by Darrell Jobman, Editor-in-Chief, TraderPlanet.com
From lows just beyond 1.47 againstthe Euro,the dollar strengthened to highs around 1.4625 on Monday, but was unable to strengthen through resistance levels and drifted back to 1.4660 later in New York
The US ISM index for the manufacturing sector fell to 50.8 in November from 50.9 previously. The prices index was strong for the month, but the employment component fell back to below the 50.0 level which suggests that employment is falling. There will be some relief that the figure was not below the 50.0 expansion threshold, but there will still be persistent growth concerns.
Markets remain convinced that the Federal Reserve will cut interest ratesagain at the December 11 FOMC meeting and there has also been increased speculation that the Fed will sanction a discount rate cut ahead of the meeting ifmoney-market tensions fail to ease which sapped dollar demand.
There were downbeat forecasts of 2008 housing-sector activity from industry officials on Monday, but the negative dollar impact was offset by hopes over a deal to curb sub-prime related foreclosures. Continuing fears over the Euro-zone growth outlook also offered some dollar protection.
There was evidence of Middle East policy splits over the future of dollar pegs with the UAE proposals for greater flexibility being rejected by Saudi Arabia. Underlying stresses over the peg will continue to unsettle the dollar even if no policy changed are agreed at this meeting.
The yen pushed back to highs 110.15 against the US currency on Monday with a significant move stronger against the Euro. Although the yen was unable to push through 110.0, there are still important stresses within the money markets which should underpin the yen and volatility is liable to remain at elevated levels.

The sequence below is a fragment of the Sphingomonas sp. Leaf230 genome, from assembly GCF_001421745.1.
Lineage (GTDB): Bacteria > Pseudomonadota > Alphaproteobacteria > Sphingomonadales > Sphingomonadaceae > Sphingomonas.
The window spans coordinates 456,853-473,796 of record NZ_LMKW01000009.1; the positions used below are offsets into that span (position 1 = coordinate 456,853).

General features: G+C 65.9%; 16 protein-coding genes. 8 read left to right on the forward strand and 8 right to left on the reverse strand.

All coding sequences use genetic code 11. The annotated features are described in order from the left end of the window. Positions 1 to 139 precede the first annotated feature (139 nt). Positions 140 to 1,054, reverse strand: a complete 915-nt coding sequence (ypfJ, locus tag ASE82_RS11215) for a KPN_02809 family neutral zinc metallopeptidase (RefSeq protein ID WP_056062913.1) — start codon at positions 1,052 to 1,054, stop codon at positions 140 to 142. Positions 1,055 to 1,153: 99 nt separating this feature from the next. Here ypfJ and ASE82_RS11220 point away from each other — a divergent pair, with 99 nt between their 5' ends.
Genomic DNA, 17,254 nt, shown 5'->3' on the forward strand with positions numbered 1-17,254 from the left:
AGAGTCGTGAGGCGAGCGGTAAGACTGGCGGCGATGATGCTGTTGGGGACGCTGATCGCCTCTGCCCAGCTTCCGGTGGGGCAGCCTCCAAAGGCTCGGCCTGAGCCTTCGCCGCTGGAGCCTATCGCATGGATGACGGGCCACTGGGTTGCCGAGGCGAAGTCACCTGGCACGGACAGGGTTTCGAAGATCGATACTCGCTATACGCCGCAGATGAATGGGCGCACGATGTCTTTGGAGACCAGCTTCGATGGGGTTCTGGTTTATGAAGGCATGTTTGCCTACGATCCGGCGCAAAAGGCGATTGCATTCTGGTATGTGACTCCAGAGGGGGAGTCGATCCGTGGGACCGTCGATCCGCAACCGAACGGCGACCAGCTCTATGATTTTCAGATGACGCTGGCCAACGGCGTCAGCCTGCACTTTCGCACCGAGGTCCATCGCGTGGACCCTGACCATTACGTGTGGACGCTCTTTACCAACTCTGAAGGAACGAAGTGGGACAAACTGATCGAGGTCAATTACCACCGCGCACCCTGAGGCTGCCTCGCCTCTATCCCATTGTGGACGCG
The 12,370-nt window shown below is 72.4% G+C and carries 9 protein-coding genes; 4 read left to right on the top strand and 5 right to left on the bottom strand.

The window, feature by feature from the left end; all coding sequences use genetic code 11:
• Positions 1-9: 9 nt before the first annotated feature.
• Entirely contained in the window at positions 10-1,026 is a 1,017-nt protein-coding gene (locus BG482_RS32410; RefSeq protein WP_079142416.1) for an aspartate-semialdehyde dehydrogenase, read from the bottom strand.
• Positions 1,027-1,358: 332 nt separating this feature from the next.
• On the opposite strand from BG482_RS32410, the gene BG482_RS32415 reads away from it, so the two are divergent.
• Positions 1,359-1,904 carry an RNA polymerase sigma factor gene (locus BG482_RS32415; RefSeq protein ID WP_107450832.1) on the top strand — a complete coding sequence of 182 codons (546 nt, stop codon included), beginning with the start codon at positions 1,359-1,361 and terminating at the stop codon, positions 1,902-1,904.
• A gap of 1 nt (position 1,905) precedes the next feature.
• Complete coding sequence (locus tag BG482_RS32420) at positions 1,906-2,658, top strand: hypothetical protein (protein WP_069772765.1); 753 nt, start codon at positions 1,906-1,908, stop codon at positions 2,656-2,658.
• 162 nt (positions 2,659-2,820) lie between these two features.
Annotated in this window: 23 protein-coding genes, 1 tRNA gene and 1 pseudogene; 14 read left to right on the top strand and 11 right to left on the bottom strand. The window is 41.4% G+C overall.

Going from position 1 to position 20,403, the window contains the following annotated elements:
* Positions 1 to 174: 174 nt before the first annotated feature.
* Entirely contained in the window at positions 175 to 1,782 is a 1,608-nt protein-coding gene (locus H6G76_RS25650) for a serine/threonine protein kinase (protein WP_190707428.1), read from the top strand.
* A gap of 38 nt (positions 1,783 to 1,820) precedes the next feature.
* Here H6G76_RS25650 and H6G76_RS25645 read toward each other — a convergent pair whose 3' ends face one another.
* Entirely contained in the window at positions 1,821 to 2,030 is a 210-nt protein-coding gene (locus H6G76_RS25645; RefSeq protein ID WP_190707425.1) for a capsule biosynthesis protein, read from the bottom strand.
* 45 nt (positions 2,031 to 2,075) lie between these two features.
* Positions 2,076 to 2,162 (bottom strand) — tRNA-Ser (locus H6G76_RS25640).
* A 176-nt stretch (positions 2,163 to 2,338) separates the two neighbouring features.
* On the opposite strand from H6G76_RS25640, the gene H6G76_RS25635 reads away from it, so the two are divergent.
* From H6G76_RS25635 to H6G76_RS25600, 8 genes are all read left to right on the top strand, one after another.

Over the weekend, ratings agency Moody’s announced that it would announce a substantial number of downgrades in the banking sector which tempered the mood of optimism in global equity markets and provided yen support. Global liquidity levels will be watched very closely in the short term as any effective seizure in markets would support the Japanese currency.
Bank of Japan Governor Fukui state that the bank would tighten policy decisively at the appropriate time, although there was no indication of a near-term move. China’s policies will remain under scrutiny with some speculation over a widening of the maximum daily permitted yuan band move.
Sterling dipped to lows around 2.0525 against the dollar on Monday before recovering ground firmly to 2.0660 in New York trade. The UK currency also hit 19-day highs around 0.71 against the Euro.
The PMI index for the manufacturing sector rose to 54.4 in November from 52.9 the previous month which will provide some near-term relief over the industrial sector.
Conditions within the services and financial sectors are still liable to dominate and there will be further concerns over potential damage from the credit squeeze, especially asLibor ratesremained at elevated levels on Monday.
If liquidity conditions do not ease, there will be further pressure for aBank of Englandrate cut this week. The shadow MPC made of academic economists voted 5-4 for a cut in interest rates.
The dollar was unable to hold above 1.13 against the franc on Monday and weakened back towards 1.1275, although the US currency was proving resilient. The franc tested levels beyond 1.65 against the Euro.
The National Bank added extra liquidity to money markets which helped push Swiss market rates down and this undermined the franc to some extent. Near-term franc moves will also continue to be strongly influenced by risk aversion levels.
The Swiss PMI index rose to 63.4 in November from 60.7 the previous month which will maintain confidence in the Swiss economy, especially given fears over Euro-zone growth trends.
The local currency dipped below 0.88 against the US dollaron Monday after the trade data before finding support. The trade deficit widened sharply to a record AUD2.98bn for October from AUD1.80bn the previous month as exports fell. The near-term currency impact should still be measured, but it is always very dangerous to ignore trade issues and international confidence in a currency can disappear suddenly.
The Australian dollar will gain support from any further recovery in global stock markets, but credit conditions will remain stressed and the currency struggled to pull significantly away from the 0.88 level.